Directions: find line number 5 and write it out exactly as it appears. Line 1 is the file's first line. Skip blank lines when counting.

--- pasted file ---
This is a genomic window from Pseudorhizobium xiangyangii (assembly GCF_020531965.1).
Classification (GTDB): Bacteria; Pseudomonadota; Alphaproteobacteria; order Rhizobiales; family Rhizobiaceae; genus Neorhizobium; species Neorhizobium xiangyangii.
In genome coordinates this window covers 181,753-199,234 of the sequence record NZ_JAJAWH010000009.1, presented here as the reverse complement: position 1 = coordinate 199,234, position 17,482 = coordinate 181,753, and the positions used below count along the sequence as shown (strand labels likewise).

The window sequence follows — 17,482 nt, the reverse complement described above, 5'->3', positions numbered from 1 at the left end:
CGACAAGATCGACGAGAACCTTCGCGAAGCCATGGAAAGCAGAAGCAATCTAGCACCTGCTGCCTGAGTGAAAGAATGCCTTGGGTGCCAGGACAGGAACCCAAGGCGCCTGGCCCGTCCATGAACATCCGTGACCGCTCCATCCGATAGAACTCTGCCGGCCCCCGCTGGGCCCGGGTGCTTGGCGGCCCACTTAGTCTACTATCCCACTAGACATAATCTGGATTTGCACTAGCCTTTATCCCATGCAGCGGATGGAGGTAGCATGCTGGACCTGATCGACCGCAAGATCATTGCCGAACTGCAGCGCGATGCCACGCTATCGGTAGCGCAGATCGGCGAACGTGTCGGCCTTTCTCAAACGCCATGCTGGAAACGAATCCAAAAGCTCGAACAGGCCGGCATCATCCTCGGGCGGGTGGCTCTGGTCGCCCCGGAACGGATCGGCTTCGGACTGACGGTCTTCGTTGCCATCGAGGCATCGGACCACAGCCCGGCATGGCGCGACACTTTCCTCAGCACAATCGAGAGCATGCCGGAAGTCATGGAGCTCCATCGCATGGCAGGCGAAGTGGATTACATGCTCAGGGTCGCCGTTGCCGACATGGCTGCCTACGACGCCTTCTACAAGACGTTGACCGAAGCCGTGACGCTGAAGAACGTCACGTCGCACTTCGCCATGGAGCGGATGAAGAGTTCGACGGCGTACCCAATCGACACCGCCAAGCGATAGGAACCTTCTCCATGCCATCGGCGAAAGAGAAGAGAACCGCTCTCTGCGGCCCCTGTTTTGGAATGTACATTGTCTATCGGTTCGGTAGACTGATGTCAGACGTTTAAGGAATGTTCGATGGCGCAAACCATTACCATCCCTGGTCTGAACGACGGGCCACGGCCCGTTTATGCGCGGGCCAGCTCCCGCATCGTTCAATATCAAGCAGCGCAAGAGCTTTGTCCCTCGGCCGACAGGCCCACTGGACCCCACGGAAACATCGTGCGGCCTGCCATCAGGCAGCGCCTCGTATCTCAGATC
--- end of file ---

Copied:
CGACAAGATCGACGAGAACCTTCGCGAAGCCATGGAAAGCAGAAGCAATCTAGCACCTGCTGCCTGAGTGAAAGAATGCCTTGGGTGCCAGGACAGGAACCCAAGGCGCCTGGCCCGTCCATGAACATCCGTGACCGCTCCATCCGATAGAACTCTGCCGGCCCCCGCTGGGCCCGGGTGCTTGGCGGCCCACTTAGTCTACTATCCCACTAGACATAATCTGGATTTGCACTAGCCTTTATCCCATGCAGCGGATGGAGGTAGCATGCTGGACCTGATCGACCGCAAGATCATTGCCGAACTGCAGCGCGATGCCACGCTATCGGTAGCGCAGATCGGCGAACGTGTCGGCCTTTCTCAAACGCCATGCTGGAAACGAATCCAAAAGCTCGAACAGGCCGGCATCATCCTCGGGCGGGTGGCTCTGGTCGCCCCGGAACGGATCGGCTTCGGACTGACGGTCTTCGTTGCCATCGAGGCATCGGACCACAGCCCGGCATGGCGCGACACTTTCCTCAGCACAATCGAGAGCATGCCGGAAGTCATGGAGCTCCATCGCATGGCAGGCGAAGTGGATTACATGCTCAGGGTCGCCGTTGCCGACATGGCTGCCTACGACGCCTTCTACAAGACGTTGACCGAAGCCGTGACGCTGAAGAACGTCACGTCGCACTTCGCCATGGAGCGGATGAAGAGTTCGACGGCGTACCCAATCGACACCGCCAAGCGATAGGAACCTTCTCCATGCCATCGGCGAAAGAGAAGAGAACCGCTCTCTGCGGCCCCTGTTTTGGAATGTACATTGTCTATCGGTTCGGTAGACTGATGTCAGACGTTTAAGGAATGTTCGATGGCGCAAACCATTACCATCCCTGGTCTGAACGACGGGCCACGGCCCGTTTATGCGCGGGCCAGCTCCCGCATCGTTCAATATCAAGCAGCGCAAGAGCTTTGTCCCTCGGCCGACAGGCCCACTGGACCCCACGGAAACATCGTGCGGCCTGCCATCAGGCAGCGCCTCGTATCTCAGATC